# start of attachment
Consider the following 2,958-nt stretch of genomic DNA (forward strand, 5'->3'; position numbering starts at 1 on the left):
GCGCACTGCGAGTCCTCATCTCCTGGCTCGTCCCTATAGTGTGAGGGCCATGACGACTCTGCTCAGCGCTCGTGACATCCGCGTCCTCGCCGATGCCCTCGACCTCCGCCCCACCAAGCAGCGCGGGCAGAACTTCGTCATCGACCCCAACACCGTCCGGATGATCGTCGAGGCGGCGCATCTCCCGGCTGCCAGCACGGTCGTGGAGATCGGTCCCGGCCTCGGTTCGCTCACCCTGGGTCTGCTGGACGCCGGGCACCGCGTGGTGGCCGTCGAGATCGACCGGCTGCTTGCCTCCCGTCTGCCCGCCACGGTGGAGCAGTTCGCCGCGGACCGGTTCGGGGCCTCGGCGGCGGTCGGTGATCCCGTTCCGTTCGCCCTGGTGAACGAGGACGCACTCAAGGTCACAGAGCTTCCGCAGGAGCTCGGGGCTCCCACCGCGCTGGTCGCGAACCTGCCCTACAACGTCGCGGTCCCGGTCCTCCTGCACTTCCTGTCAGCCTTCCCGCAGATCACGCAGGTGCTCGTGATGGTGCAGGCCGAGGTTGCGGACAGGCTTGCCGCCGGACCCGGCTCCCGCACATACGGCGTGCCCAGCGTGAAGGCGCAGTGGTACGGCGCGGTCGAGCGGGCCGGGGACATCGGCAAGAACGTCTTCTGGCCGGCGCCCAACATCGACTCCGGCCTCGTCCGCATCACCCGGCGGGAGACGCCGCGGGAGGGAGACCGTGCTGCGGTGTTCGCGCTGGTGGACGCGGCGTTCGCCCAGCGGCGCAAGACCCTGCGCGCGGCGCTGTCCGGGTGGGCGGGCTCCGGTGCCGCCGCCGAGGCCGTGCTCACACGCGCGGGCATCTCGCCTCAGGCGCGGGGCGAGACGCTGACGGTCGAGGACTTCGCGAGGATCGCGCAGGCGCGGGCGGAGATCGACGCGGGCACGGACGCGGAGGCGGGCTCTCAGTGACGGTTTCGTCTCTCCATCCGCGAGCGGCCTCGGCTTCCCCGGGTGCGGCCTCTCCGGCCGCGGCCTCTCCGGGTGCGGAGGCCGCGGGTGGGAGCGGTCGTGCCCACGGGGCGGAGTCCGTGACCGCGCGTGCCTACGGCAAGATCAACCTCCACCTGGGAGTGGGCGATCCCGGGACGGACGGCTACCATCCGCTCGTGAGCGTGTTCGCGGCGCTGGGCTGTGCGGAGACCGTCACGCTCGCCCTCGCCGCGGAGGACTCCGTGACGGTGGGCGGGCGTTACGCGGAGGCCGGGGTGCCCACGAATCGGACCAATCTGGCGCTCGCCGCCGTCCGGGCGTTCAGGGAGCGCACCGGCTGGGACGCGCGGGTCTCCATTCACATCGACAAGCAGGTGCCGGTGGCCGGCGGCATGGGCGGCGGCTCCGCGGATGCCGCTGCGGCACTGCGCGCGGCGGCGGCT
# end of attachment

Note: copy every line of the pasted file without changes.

Consider the following 2,958-nt stretch of genomic DNA (forward strand, 5'->3'; position numbering starts at 1 on the left):
GCGCACTGCGAGTCCTCATCTCCTGGCTCGTCCCTATAGTGTGAGGGCCATGACGACTCTGCTCAGCGCTCGTGACATCCGCGTCCTCGCCGATGCCCTCGACCTCCGCCCCACCAAGCAGCGCGGGCAGAACTTCGTCATCGACCCCAACACCGTCCGGATGATCGTCGAGGCGGCGCATCTCCCGGCTGCCAGCACGGTCGTGGAGATCGGTCCCGGCCTCGGTTCGCTCACCCTGGGTCTGCTGGACGCCGGGCACCGCGTGGTGGCCGTCGAGATCGACCGGCTGCTTGCCTCCCGTCTGCCCGCCACGGTGGAGCAGTTCGCCGCGGACCGGTTCGGGGCCTCGGCGGCGGTCGGTGATCCCGTTCCGTTCGCCCTGGTGAACGAGGACGCACTCAAGGTCACAGAGCTTCCGCAGGAGCTCGGGGCTCCCACCGCGCTGGTCGCGAACCTGCCCTACAACGTCGCGGTCCCGGTCCTCCTGCACTTCCTGTCAGCCTTCCCGCAGATCACGCAGGTGCTCGTGATGGTGCAGGCCGAGGTTGCGGACAGGCTTGCCGCCGGACCCGGCTCCCGCACATACGGCGTGCCCAGCGTGAAGGCGCAGTGGTACGGCGCGGTCGAGCGGGCCGGGGACATCGGCAAGAACGTCTTCTGGCCGGCGCCCAACATCGACTCCGGCCTCGTCCGCATCACCCGGCGGGAGACGCCGCGGGAGGGAGACCGTGCTGCGGTGTTCGCGCTGGTGGACGCGGCGTTCGCCCAGCGGCGCAAGACCCTGCGCGCGGCGCTGTCCGGGTGGGCGGGCTCCGGTGCCGCCGCCGAGGCCGTGCTCACACGCGCGGGCATCTCGCCTCAGGCGCGGGGCGAGACGCTGACGGTCGAGGACTTCGCGAGGATCGCGCAGGCGCGGGCGGAGATCGACGCGGGCACGGACGCGGAGGCGGGCTCTCAGTGACGGTTTCGTCTCTCCATCCGCGAGCGGCCTCGGCTTCCCCGGGTGCGGCCTCTCCGGCCGCGGCCTCTCCGGGTGCGGAGGCCGCGGGTGGGAGCGGTCGTGCCCACGGGGCGGAGTCCGTGACCGCGCGTGCCTACGGCAAGATCAACCTCCACCTGGGAGTGGGCGATCCCGGGACGGACGGCTACCATCCGCTCGTGAGCGTGTTCGCGGCGCTGGGCTGTGCGGAGACCGTCACGCTCGCCCTCGCCGCGGAGGACTCCGTGACGGTGGGCGGGCGTTACGCGGAGGCCGGGGTGCCCACGAATCGGACCAATCTGGCGCTCGCCGCCGTCCGGGCGTTCAGGGAGCGCACCGGCTGGGACGCGCGGGTCTCCATTCACATCGACAAGCAGGTGCCGGTGGCCGGCGGCATGGGCGGCGGCTCCGCGGATGCCGCTGCGGCACTGCGCGCGGCGGCGGCT